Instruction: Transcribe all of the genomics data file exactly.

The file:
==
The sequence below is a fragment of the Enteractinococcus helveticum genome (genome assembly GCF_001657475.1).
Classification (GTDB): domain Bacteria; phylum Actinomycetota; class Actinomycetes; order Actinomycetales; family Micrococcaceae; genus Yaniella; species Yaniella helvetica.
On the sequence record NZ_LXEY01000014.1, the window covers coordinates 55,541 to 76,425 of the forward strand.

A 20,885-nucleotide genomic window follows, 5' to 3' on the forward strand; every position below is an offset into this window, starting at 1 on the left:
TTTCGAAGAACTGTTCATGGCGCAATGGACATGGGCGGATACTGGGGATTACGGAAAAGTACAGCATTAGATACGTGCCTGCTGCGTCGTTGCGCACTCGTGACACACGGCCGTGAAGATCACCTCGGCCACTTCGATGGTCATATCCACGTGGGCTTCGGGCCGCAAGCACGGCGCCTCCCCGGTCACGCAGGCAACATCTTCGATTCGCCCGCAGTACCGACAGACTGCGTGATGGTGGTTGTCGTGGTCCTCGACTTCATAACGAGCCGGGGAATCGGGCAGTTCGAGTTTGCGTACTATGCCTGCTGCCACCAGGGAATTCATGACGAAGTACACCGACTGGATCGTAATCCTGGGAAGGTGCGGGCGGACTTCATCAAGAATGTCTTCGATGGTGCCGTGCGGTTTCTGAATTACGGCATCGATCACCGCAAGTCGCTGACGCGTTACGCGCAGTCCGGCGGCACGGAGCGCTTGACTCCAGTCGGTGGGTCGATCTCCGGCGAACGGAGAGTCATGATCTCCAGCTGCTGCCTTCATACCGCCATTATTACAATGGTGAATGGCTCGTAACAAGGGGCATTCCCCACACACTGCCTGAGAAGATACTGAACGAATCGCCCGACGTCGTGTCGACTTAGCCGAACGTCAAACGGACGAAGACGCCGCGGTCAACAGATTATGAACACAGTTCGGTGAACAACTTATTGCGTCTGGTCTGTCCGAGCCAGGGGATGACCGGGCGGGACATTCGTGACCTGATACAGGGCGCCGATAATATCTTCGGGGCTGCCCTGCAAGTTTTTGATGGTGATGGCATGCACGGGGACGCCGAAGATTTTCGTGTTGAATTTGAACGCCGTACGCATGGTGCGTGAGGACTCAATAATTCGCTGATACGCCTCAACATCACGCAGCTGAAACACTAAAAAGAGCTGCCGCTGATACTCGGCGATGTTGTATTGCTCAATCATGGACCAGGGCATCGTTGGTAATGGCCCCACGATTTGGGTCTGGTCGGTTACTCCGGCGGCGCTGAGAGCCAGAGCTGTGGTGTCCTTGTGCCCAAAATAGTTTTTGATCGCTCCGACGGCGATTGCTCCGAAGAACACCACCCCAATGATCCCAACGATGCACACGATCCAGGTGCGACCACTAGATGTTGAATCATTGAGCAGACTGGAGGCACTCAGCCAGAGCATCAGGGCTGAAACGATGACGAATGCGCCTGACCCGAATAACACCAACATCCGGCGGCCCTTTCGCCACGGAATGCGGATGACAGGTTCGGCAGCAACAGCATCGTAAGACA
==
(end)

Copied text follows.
The sequence below is a fragment of the Enteractinococcus helveticum genome (genome assembly GCF_001657475.1).
Classification (GTDB): domain Bacteria; phylum Actinomycetota; class Actinomycetes; order Actinomycetales; family Micrococcaceae; genus Yaniella; species Yaniella helvetica.
On the sequence record NZ_LXEY01000014.1, the window covers coordinates 55,541 to 76,425 of the forward strand.

A 20,885-nucleotide genomic window follows, 5' to 3' on the forward strand; every position below is an offset into this window, starting at 1 on the left:
TTTCGAAGAACTGTTCATGGCGCAATGGACATGGGCGGATACTGGGGATTACGGAAAAGTACAGCATTAGATACGTGCCTGCTGCGTCGTTGCGCACTCGTGACACACGGCCGTGAAGATCACCTCGGCCACTTCGATGGTCATATCCACGTGGGCTTCGGGCCGCAAGCACGGCGCCTCCCCGGTCACGCAGGCAACATCTTCGATTCGCCCGCAGTACCGACAGACTGCGTGATGGTGGTTGTCGTGGTCCTCGACTTCATAACGAGCCGGGGAATCGGGCAGTTCGAGTTTGCGTACTATGCCTGCTGCCACCAGGGAATTCATGACGAAGTACACCGACTGGATCGTAATCCTGGGAAGGTGCGGGCGGACTTCATCAAGAATGTCTTCGATGGTGCCGTGCGGTTTCTGAATTACGGCATCGATCACCGCAAGTCGCTGACGCGTTACGCGCAGTCCGGCGGCACGGAGCGCTTGACTCCAGTCGGTGGGTCGATCTCCGGCGAACGGAGAGTCATGATCTCCAGCTGCTGCCTTCATACCGCCATTATTACAATGGTGAATGGCTCGTAACAAGGGGCATTCCCCACACACTGCCTGAGAAGATACTGAACGAATCGCCCGACGTCGTGTCGACTTAGCCGAACGTCAAACGGACGAAGACGCCGCGGTCAACAGATTATGAACACAGTTCGGTGAACAACTTATTGCGTCTGGTCTGTCCGAGCCAGGGGATGACCGGGCGGGACATTCGTGACCTGATACAGGGCGCCGATAATATCTTCGGGGCTGCCCTGCAAGTTTTTGATGGTGATGGCATGCACGGGGACGCCGAAGATTTTCGTGTTGAATTTGAACGCCGTACGCATGGTGCGTGAGGACTCAATAATTCGCTGATACGCCTCAACATCACGCAGCTGAAACACTAAAAAGAGCTGCCGCTGATACTCGGCGATGTTGTATTGCTCAATCATGGACCAGGGCATCGTTGGTAATGGCCCCACGATTTGGGTCTGGTCGGTTACTCCGGCGGCGCTGAGAGCCAGAGCTGTGGTGTCCTTGTGCCCAAAATAGTTTTTGATCGCTCCGACGGCGATTGCTCCGAAGAACACCACCCCAATGATCCCAACGATGCACACGATCCAGGTGCGACCACTAGATGTTGAATCATTGAGCAGACTGGAGGCACTCAGCCAGAGCATCAGGGCTGAAACGATGACGAATGCGCCTGACCCGAATAACACCAACATCCGGCGGCCCTTTCGCCACGGAATGCGGATGACAGGTTCGGCAGCAACAGCATCGTAAGACA